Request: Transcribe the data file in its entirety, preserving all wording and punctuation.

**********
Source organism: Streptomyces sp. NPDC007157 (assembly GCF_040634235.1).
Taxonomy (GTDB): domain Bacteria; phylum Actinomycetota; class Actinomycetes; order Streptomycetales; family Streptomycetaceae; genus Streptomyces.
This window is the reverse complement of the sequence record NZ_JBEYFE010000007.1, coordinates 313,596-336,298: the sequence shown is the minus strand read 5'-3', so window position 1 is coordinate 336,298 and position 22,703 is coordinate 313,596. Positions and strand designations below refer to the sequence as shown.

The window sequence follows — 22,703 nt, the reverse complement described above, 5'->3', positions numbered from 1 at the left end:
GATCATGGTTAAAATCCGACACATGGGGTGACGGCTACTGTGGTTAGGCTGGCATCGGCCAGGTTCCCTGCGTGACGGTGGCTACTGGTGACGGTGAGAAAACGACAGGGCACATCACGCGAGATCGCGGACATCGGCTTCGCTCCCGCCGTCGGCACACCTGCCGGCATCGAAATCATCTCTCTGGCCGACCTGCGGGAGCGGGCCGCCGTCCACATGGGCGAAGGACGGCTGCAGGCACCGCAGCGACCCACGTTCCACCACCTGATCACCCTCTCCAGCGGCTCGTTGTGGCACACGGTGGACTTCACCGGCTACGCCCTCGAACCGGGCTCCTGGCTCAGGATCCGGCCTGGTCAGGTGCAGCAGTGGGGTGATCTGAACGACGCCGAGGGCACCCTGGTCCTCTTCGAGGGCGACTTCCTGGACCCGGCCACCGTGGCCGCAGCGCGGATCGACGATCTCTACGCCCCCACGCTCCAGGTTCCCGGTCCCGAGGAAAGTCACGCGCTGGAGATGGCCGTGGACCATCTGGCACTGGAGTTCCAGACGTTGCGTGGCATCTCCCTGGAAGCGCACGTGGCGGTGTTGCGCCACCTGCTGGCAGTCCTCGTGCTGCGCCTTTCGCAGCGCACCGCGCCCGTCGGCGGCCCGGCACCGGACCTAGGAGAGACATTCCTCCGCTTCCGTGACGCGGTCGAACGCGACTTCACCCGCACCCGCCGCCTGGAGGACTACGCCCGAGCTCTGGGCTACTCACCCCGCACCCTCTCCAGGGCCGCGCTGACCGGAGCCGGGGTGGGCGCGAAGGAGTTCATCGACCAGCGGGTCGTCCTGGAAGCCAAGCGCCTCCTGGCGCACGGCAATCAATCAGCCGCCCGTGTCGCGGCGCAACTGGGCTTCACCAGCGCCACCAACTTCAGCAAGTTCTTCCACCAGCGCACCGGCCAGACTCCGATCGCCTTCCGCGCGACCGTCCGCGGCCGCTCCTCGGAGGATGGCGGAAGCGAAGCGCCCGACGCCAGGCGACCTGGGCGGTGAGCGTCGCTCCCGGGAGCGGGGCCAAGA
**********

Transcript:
Source organism: Streptomyces sp. NPDC007157 (assembly GCF_040634235.1).
Taxonomy (GTDB): domain Bacteria; phylum Actinomycetota; class Actinomycetes; order Streptomycetales; family Streptomycetaceae; genus Streptomyces.
This window is the reverse complement of the sequence record NZ_JBEYFE010000007.1, coordinates 313,596-336,298: the sequence shown is the minus strand read 5'-3', so window position 1 is coordinate 336,298 and position 22,703 is coordinate 313,596. Positions and strand designations below refer to the sequence as shown.

The window sequence follows — 22,703 nt, the reverse complement described above, 5'->3', positions numbered from 1 at the left end:
GATCATGGTTAAAATCCGACACATGGGGTGACGGCTACTGTGGTTAGGCTGGCATCGGCCAGGTTCCCTGCGTGACGGTGGCTACTGGTGACGGTGAGAAAACGACAGGGCACATCACGCGAGATCGCGGACATCGGCTTCGCTCCCGCCGTCGGCACACCTGCCGGCATCGAAATCATCTCTCTGGCCGACCTGCGGGAGCGGGCCGCCGTCCACATGGGCGAAGGACGGCTGCAGGCACCGCAGCGACCCACGTTCCACCACCTGATCACCCTCTCCAGCGGCTCGTTGTGGCACACGGTGGACTTCACCGGCTACGCCCTCGAACCGGGCTCCTGGCTCAGGATCCGGCCTGGTCAGGTGCAGCAGTGGGGTGATCTGAACGACGCCGAGGGCACCCTGGTCCTCTTCGAGGGCGACTTCCTGGACCCGGCCACCGTGGCCGCAGCGCGGATCGACGATCTCTACGCCCCCACGCTCCAGGTTCCCGGTCCCGAGGAAAGTCACGCGCTGGAGATGGCCGTGGACCATCTGGCACTGGAGTTCCAGACGTTGCGTGGCATCTCCCTGGAAGCGCACGTGGCGGTGTTGCGCCACCTGCTGGCAGTCCTCGTGCTGCGCCTTTCGCAGCGCACCGCGCCCGTCGGCGGCCCGGCACCGGACCTAGGAGAGACATTCCTCCGCTTCCGTGACGCGGTCGAACGCGACTTCACCCGCACCCGCCGCCTGGAGGACTACGCCCGAGCTCTGGGCTACTCACCCCGCACCCTCTCCAGGGCCGCGCTGACCGGAGCCGGGGTGGGCGCGAAGGAGTTCATCGACCAGCGGGTCGTCCTGGAAGCCAAGCGCCTCCTGGCGCACGGCAATCAATCAGCCGCCCGTGTCGCGGCGCAACTGGGCTTCACCAGCGCCACCAACTTCAGCAAGTTCTTCCACCAGCGCACCGGCCAGACTCCGATCGCCTTCCGCGCGACCGTCCGCGGCCGCTCCTCGGAGGATGGCGGAAGCGAAGCGCCCGACGCCAGGCGACCTGGGCGGTGAGCGTCGCTCCCGGGAGCGGGGCCAAGA